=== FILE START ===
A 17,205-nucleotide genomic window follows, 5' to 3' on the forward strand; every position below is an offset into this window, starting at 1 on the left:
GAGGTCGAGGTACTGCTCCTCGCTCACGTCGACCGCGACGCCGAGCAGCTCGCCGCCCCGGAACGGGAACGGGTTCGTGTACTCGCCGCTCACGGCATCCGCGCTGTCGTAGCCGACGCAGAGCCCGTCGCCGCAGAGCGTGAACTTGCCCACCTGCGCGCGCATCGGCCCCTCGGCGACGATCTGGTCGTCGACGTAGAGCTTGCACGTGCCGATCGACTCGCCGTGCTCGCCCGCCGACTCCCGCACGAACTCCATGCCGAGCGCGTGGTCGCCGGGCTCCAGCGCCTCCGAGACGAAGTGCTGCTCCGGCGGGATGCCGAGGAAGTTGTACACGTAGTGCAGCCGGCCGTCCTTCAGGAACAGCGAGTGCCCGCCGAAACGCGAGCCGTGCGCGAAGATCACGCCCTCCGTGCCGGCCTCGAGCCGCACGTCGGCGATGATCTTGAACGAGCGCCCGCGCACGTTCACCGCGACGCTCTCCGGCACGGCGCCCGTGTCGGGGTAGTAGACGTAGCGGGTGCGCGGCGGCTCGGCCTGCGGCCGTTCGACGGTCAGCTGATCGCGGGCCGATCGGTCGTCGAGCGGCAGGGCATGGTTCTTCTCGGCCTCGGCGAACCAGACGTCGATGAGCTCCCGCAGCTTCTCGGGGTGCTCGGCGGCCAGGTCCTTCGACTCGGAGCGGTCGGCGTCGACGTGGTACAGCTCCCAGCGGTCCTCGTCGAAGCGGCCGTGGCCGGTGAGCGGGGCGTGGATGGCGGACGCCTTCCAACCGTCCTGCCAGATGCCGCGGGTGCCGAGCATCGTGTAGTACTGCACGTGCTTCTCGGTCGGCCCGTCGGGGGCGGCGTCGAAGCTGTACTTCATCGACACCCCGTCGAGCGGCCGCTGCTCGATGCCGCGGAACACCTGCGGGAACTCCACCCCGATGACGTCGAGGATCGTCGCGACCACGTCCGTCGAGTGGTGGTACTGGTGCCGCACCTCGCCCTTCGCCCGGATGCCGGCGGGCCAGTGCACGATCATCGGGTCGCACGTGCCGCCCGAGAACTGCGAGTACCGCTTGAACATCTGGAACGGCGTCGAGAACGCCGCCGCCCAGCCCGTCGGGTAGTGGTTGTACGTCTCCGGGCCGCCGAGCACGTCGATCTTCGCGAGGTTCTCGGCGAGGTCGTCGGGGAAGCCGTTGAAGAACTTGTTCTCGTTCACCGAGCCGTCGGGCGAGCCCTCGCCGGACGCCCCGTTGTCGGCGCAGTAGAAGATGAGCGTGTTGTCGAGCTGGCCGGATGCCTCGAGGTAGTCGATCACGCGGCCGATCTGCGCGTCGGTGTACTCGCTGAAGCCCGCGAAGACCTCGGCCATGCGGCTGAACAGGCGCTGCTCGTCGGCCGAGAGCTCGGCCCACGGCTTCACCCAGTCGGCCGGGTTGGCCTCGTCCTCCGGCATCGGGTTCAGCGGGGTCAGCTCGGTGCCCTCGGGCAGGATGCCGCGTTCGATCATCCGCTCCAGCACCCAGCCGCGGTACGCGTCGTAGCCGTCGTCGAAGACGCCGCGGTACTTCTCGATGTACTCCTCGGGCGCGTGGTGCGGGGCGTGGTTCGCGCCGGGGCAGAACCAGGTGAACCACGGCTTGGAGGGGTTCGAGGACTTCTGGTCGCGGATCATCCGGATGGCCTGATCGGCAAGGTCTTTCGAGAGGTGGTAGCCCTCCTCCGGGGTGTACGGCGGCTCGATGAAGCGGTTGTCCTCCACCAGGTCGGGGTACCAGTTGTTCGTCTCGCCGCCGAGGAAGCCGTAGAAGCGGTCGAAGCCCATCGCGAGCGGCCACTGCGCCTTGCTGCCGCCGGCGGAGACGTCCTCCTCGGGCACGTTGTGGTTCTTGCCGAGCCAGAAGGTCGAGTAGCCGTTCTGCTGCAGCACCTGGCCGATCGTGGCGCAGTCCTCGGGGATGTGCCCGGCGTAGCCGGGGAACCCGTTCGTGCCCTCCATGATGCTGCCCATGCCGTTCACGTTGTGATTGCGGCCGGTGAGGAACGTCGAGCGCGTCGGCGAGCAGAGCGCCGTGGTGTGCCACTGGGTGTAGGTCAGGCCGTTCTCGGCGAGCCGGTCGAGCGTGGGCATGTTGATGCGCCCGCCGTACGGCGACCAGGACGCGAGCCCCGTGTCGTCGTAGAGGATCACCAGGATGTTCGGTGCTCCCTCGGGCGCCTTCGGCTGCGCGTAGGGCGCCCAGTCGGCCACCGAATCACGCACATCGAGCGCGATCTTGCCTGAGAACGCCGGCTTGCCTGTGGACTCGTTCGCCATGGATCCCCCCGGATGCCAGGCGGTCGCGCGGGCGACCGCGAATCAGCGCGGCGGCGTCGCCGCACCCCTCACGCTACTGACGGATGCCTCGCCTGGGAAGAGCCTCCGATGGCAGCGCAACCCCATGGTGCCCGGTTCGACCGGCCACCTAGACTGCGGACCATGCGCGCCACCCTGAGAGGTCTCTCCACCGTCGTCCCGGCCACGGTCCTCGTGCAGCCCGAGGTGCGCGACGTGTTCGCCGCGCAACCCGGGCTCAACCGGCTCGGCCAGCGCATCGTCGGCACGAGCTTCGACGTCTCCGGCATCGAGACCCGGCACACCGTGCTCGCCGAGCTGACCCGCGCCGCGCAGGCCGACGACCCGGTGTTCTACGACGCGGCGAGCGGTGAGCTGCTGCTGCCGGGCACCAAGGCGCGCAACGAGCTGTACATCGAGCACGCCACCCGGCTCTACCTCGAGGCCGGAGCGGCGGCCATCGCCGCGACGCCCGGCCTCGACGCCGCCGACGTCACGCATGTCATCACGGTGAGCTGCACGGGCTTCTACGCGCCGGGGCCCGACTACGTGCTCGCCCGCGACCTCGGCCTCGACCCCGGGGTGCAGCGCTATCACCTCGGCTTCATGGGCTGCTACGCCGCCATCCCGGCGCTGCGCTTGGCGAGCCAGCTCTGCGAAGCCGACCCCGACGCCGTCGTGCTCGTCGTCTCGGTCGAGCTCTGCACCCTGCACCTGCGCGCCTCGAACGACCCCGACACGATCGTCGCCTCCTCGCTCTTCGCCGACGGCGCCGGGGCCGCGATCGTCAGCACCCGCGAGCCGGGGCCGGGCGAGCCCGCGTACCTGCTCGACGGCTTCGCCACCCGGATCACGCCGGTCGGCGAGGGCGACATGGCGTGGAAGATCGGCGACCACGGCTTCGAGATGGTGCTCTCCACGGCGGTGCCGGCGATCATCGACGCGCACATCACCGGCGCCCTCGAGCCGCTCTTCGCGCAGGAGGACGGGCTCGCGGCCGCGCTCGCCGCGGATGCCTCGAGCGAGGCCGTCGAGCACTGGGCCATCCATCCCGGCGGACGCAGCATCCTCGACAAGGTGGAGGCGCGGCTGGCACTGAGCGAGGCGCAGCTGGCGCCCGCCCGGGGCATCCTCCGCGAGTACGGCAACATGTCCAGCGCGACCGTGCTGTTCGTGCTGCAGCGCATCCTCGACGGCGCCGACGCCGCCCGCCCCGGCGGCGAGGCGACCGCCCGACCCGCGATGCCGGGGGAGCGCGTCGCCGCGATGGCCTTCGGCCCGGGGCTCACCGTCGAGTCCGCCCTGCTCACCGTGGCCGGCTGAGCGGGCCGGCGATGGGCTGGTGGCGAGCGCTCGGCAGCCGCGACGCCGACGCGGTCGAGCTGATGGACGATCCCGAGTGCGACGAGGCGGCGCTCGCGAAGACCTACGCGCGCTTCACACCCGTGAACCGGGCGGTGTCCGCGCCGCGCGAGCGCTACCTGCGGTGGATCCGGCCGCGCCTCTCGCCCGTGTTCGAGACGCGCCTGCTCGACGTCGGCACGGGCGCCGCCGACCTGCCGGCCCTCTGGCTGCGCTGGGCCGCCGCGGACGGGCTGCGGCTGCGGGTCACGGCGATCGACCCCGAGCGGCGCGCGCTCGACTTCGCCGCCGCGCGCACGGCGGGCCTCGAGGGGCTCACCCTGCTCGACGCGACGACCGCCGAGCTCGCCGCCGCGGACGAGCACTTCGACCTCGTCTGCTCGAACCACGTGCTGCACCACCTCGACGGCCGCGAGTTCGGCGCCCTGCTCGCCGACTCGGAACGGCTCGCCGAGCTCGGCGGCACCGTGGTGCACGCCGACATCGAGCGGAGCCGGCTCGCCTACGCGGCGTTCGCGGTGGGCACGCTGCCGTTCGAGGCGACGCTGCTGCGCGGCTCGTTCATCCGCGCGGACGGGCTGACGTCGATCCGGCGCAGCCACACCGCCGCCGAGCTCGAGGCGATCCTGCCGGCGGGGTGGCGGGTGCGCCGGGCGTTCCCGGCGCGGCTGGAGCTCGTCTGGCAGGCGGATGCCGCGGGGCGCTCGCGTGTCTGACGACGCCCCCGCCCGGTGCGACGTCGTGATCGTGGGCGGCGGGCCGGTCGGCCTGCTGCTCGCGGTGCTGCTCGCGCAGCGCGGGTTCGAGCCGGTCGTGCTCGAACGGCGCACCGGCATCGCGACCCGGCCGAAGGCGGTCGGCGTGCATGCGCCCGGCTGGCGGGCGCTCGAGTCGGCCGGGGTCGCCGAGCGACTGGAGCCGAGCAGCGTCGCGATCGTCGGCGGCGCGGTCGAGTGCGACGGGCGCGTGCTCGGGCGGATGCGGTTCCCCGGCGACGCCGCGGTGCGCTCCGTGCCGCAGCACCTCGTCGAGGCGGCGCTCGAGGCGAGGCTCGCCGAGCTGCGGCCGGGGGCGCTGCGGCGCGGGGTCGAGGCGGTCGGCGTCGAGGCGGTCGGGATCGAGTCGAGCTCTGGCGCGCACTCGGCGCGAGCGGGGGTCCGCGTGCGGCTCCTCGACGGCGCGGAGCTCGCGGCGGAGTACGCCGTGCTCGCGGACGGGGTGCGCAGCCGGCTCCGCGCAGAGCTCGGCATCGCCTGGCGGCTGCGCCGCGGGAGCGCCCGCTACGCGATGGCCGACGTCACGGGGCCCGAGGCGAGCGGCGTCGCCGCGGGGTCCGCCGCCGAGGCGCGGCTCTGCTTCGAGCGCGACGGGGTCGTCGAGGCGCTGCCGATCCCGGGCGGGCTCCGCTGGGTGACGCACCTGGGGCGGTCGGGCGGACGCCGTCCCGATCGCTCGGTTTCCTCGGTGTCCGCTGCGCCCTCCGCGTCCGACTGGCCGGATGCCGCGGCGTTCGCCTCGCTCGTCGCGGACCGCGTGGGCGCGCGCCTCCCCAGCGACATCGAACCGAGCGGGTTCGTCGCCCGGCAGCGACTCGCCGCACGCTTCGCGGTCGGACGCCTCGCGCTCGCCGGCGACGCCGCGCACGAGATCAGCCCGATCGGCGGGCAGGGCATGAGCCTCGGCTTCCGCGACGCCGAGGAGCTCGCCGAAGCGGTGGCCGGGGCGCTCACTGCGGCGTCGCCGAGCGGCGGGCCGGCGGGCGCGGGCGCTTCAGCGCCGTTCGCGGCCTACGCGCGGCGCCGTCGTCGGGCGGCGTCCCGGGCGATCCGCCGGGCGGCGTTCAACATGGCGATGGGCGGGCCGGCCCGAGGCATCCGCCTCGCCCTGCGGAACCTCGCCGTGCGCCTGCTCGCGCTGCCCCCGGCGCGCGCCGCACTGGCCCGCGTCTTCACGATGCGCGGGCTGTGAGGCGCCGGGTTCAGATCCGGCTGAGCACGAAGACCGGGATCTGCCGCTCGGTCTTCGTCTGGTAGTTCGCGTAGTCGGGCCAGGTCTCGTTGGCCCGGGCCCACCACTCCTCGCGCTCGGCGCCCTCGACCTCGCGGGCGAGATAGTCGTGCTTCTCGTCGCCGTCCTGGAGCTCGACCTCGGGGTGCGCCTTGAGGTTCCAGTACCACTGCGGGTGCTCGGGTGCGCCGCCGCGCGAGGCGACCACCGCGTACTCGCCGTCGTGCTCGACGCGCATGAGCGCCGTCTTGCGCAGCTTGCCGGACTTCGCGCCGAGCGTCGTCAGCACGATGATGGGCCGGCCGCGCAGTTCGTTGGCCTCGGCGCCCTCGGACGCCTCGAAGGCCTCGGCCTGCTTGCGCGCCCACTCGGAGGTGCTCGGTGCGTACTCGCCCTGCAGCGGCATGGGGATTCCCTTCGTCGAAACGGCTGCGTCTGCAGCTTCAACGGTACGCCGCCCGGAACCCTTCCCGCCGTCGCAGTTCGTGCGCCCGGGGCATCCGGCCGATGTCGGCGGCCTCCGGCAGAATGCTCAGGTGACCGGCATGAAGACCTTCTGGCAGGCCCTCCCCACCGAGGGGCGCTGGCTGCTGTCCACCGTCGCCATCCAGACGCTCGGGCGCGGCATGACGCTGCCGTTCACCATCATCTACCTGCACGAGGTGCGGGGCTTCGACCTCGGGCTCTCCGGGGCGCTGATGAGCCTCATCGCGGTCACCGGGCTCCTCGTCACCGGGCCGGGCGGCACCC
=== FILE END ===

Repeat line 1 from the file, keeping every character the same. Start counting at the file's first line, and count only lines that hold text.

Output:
A 17,205-nucleotide genomic window follows, 5' to 3' on the forward strand; every position below is an offset into this window, starting at 1 on the left: